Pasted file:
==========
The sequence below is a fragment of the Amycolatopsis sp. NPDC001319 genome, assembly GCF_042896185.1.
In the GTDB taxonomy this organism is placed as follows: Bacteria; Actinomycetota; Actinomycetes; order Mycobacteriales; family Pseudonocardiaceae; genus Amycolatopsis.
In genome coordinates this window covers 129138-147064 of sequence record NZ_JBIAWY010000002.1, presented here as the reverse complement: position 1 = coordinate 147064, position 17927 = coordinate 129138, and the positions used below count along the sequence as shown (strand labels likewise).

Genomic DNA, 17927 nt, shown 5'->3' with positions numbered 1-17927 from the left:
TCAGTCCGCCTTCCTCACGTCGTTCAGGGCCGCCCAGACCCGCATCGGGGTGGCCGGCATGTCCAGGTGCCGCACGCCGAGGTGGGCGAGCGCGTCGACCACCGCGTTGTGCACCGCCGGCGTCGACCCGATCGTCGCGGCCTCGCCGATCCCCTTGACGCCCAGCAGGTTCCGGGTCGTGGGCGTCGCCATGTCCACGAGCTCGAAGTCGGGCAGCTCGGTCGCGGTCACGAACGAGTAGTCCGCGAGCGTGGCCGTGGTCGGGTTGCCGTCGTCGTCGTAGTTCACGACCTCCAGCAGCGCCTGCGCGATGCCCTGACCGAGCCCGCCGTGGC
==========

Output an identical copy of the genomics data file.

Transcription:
The sequence below is a fragment of the Amycolatopsis sp. NPDC001319 genome, assembly GCF_042896185.1.
In the GTDB taxonomy this organism is placed as follows: Bacteria; Actinomycetota; Actinomycetes; order Mycobacteriales; family Pseudonocardiaceae; genus Amycolatopsis.
In genome coordinates this window covers 129138-147064 of sequence record NZ_JBIAWY010000002.1, presented here as the reverse complement: position 1 = coordinate 147064, position 17927 = coordinate 129138, and the positions used below count along the sequence as shown (strand labels likewise).

Genomic DNA, 17927 nt, shown 5'->3' with positions numbered 1-17927 from the left:
TCAGTCCGCCTTCCTCACGTCGTTCAGGGCCGCCCAGACCCGCATCGGGGTGGCCGGCATGTCCAGGTGCCGCACGCCGAGGTGGGCGAGCGCGTCGACCACCGCGTTGTGCACCGCCGGCGTCGACCCGATCGTCGCGGCCTCGCCGATCCCCTTGACGCCCAGCAGGTTCCGGGTCGTGGGCGTCGCCATGTCCACGAGCTCGAAGTCGGGCAGCTCGGTCGCGGTCACGAACGAGTAGTCCGCGAGCGTGGCCGTGGTCGGGTTGCCGTCGTCGTCGTAGTTCACGACCTCCAGCAGCGCCTGCGCGATGCCCTGACCGAGCCCGCCGTGGC